Not to wax overly philosophical, but abundant choice is the essence of building as it is of life. Mankind has come a long way since the primitive days when building material variations were restricted to tinkering with the respective proportions of mud, sticks and stones that held a project together. These days, let’s face it: the choices come as much down to aesthetics as durability, cost, or any other consideration.
That doesn’t mean all decking materials are created equally. Options have exploded within the last few decades, far beyond just several varieties of wood. The advent of plastic decking, high-quality imported hardwoods and less-expensive composite lumber especially has forced sometimes-serious thought into just what exactly makes the “right” decking material stand out.
To be fair, each could form the skeleton of a perfect deck. But which is right for YOUR deck? That’s the question we’re here to help you answer, based on each of these top materials’ standout merits.
Aluminum decks are exceptionally rare. Not top-hat-wearing-unicorn rare, but close enough to it. There’s actually a good reason for that: at about $9 per linear foot for a 1’ x 6” plank, there’s no pricier material out there short of some imported woods. Just take a moment to consider the possibilities, though.
As natural wear-and-tear goes, a powder-coated aluminum decking finish will resist peeling and blistering with a practically permanent stiff upper lip. LockDry, AridDeck and Versadeck are just a few of the weather-, mold- and slip-resistant aluminum decking brands that absolutely defy cracking, checking, warping, rot, rust and splintering that eventually plague all other materials. Forget a plague of wood-boring bugs, too.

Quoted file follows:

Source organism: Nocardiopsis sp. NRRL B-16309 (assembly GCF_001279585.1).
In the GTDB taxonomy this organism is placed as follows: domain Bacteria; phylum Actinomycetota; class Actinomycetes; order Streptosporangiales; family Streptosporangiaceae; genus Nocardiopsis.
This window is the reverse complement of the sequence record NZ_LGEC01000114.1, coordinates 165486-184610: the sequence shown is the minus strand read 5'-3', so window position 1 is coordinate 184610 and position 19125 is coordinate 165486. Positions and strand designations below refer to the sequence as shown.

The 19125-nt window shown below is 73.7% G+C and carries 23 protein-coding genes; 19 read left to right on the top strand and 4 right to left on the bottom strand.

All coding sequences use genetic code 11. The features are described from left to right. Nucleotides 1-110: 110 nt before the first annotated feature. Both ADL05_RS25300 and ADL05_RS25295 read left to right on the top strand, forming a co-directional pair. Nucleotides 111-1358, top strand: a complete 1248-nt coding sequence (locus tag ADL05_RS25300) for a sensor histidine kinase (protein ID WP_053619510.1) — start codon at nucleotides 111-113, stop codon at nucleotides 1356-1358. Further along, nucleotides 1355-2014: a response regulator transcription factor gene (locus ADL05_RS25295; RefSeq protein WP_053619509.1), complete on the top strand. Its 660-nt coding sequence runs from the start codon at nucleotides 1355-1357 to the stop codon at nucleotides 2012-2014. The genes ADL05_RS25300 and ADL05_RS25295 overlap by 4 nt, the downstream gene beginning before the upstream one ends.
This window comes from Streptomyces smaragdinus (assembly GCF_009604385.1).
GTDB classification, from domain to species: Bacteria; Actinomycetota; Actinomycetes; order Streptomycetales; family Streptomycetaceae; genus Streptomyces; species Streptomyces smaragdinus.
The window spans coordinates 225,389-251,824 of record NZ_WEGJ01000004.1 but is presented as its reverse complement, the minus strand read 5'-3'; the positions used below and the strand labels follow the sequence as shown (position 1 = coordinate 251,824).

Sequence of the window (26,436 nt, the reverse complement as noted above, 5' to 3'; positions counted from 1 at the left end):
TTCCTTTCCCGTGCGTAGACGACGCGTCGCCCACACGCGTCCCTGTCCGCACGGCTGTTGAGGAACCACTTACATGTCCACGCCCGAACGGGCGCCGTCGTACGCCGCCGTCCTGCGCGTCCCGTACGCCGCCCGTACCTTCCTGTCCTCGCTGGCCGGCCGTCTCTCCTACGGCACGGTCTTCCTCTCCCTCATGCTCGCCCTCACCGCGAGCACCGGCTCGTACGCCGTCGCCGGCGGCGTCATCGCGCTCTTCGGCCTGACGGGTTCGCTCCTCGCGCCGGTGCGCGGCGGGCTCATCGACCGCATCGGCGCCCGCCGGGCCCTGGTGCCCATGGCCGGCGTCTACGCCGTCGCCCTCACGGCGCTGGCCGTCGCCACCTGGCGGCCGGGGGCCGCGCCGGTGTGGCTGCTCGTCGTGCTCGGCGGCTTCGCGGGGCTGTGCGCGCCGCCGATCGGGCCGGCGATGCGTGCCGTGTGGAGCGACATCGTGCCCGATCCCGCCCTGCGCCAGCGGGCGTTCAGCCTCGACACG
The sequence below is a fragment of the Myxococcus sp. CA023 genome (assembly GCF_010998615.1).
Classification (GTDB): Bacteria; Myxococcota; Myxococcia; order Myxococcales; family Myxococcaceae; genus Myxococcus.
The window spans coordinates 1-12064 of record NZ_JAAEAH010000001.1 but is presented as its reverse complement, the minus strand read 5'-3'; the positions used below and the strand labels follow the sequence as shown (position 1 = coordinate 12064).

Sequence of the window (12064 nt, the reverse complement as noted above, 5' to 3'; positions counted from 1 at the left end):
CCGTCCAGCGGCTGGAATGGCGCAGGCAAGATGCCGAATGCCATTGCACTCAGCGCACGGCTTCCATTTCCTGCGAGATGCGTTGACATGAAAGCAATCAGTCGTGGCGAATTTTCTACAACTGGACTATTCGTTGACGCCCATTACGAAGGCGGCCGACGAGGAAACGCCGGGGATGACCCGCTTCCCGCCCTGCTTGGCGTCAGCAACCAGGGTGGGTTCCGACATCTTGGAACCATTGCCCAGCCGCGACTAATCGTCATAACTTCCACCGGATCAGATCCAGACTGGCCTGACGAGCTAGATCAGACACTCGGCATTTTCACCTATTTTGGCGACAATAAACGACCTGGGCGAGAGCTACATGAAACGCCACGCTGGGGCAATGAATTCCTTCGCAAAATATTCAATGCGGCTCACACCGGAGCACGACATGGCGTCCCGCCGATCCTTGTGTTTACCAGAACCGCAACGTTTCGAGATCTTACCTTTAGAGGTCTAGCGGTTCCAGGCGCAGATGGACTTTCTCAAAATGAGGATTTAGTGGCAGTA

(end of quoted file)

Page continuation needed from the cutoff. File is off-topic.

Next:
Aluminum decking is even virtually fire-proof and extreme cold won’t make this cryogenically strong, 100% recyclable stuff brittle. All this, and it just happens to be two to three times stronger than composite, plastic or real-wood lumber while being three to four times lighter and easily cut with anything you would use to cut wood.
Expect a gapless and watertight structure, thanks both to the interlocking edges refined into most aluminum decking and self-draining channels that collect and redirect rainwater, all built right into the material itself. As a bonus, few types of decking stay cooler in the sun, thanks to the metal’s natural tendency to dissipate heat.
The next most-expensive material comes with a few more drawbacks aluminum decking generally doesn’t present – again, first and foremost being, imported tropical hardwoods make for high-quality decking at quite a cost in some parts of the United States. In most areas parts of the country, tropical hardwoods are priced on par with cedar and redwood decking. The most commonly chosen and widely sold imported decking, a gorgeous rich-crimson hardwood called ipe that compares in appearance to mahogany and is also known as Pau Lope or ironwood, sells for around $3.50 per linear foot for a 1’ x 6” plank.
Massaranduba, cumaru, red tauari, tigerwood and Philippine mahogany are often harder to find and more expensive than ipe, but despite their stubbornness to accept stains and their prized density and durability making them notoriously heavy and tough to cut and drill, there’s no tougher deck for the elements, insects and daily wear and tear to bust than one made of these rich-grained exotics.